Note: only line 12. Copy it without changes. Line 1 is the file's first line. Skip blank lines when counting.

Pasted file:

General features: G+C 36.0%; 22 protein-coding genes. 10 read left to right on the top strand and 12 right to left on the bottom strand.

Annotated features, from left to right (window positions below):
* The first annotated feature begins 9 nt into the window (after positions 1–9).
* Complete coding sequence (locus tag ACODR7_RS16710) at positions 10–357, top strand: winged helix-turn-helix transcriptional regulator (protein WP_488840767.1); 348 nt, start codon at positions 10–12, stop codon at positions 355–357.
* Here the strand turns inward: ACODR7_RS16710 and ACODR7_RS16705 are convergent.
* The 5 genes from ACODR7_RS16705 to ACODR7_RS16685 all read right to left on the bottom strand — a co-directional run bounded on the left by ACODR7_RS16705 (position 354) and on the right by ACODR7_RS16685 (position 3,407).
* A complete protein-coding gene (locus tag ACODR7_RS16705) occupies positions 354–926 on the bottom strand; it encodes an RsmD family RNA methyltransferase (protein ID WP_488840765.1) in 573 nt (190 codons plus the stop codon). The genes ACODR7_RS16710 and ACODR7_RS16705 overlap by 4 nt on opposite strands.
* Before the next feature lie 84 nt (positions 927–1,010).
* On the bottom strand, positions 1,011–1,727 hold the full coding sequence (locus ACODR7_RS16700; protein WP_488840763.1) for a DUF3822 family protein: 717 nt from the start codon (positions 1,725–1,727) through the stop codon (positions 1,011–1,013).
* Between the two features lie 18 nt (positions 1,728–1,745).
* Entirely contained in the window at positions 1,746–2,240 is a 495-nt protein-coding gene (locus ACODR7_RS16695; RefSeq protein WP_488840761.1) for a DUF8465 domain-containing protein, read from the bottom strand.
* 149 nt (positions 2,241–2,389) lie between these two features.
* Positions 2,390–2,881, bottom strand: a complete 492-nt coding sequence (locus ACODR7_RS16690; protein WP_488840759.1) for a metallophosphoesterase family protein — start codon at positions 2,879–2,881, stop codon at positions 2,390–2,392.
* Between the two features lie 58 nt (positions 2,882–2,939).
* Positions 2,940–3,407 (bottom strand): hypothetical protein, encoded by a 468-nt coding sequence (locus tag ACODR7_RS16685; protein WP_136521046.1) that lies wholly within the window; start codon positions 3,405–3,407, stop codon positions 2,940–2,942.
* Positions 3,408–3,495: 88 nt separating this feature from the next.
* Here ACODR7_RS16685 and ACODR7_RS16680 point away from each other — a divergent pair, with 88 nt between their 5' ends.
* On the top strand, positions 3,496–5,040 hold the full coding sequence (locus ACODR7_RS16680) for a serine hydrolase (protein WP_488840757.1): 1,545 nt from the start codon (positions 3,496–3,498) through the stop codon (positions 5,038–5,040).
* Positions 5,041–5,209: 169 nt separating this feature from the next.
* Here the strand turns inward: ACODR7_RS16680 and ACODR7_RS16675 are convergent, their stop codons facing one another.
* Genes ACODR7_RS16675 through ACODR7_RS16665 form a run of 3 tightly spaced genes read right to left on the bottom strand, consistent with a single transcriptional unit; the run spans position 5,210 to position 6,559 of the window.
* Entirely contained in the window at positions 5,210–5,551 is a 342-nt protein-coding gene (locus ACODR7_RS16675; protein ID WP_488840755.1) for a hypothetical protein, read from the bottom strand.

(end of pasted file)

* 149 nt (positions 2,241–2,389) lie between these two features.